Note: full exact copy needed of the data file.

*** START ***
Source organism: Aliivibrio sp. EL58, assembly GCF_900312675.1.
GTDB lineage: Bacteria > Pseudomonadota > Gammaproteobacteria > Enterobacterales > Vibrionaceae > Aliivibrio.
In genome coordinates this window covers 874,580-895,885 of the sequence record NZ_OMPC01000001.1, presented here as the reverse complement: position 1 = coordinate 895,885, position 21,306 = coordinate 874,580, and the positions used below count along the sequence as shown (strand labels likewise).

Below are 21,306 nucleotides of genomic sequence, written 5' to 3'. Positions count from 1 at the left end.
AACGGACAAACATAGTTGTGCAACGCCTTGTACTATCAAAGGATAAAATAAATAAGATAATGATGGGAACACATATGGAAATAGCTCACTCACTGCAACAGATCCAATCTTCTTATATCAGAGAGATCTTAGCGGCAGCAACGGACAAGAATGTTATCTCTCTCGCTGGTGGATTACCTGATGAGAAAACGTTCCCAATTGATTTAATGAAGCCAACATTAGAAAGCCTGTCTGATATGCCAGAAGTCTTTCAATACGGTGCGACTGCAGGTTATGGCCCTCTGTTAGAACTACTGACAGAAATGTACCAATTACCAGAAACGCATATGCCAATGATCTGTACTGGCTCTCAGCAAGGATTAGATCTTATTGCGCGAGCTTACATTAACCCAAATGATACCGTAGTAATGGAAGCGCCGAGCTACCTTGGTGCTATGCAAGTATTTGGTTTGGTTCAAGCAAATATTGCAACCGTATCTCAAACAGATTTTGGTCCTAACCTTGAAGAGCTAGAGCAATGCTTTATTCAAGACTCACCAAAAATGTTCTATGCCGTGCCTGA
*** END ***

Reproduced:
Source organism: Aliivibrio sp. EL58, assembly GCF_900312675.1.
GTDB lineage: Bacteria > Pseudomonadota > Gammaproteobacteria > Enterobacterales > Vibrionaceae > Aliivibrio.
In genome coordinates this window covers 874,580-895,885 of the sequence record NZ_OMPC01000001.1, presented here as the reverse complement: position 1 = coordinate 895,885, position 21,306 = coordinate 874,580, and the positions used below count along the sequence as shown (strand labels likewise).

Below are 21,306 nucleotides of genomic sequence, written 5' to 3'. Positions count from 1 at the left end.
AACGGACAAACATAGTTGTGCAACGCCTTGTACTATCAAAGGATAAAATAAATAAGATAATGATGGGAACACATATGGAAATAGCTCACTCACTGCAACAGATCCAATCTTCTTATATCAGAGAGATCTTAGCGGCAGCAACGGACAAGAATGTTATCTCTCTCGCTGGTGGATTACCTGATGAGAAAACGTTCCCAATTGATTTAATGAAGCCAACATTAGAAAGCCTGTCTGATATGCCAGAAGTCTTTCAATACGGTGCGACTGCAGGTTATGGCCCTCTGTTAGAACTACTGACAGAAATGTACCAATTACCAGAAACGCATATGCCAATGATCTGTACTGGCTCTCAGCAAGGATTAGATCTTATTGCGCGAGCTTACATTAACCCAAATGATACCGTAGTAATGGAAGCGCCGAGCTACCTTGGTGCTATGCAAGTATTTGGTTTGGTTCAAGCAAATATTGCAACCGTATCTCAAACAGATTTTGGTCCTAACCTTGAAGAGCTAGAGCAATGCTTTATTCAAGACTCACCAAAAATGTTCTATGCCGTGCCTGA